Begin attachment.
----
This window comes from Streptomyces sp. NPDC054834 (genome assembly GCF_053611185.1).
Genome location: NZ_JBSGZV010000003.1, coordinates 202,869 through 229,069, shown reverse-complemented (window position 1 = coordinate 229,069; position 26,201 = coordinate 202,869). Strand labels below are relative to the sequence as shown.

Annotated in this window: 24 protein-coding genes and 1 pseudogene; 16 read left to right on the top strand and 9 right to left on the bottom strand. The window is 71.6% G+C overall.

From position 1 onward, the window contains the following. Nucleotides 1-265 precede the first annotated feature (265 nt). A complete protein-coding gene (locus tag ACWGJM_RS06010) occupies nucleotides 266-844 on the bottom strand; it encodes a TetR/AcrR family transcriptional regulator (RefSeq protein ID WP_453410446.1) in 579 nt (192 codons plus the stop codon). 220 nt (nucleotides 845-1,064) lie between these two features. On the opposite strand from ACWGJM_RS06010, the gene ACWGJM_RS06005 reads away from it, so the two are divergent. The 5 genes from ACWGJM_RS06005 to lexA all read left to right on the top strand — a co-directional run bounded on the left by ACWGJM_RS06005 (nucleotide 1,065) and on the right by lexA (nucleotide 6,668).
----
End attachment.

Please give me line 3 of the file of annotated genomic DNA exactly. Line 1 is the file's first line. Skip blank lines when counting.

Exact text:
Annotated in this window: 24 protein-coding genes and 1 pseudogene; 16 read left to right on the top strand and 9 right to left on the bottom strand. The window is 71.6% G+C overall.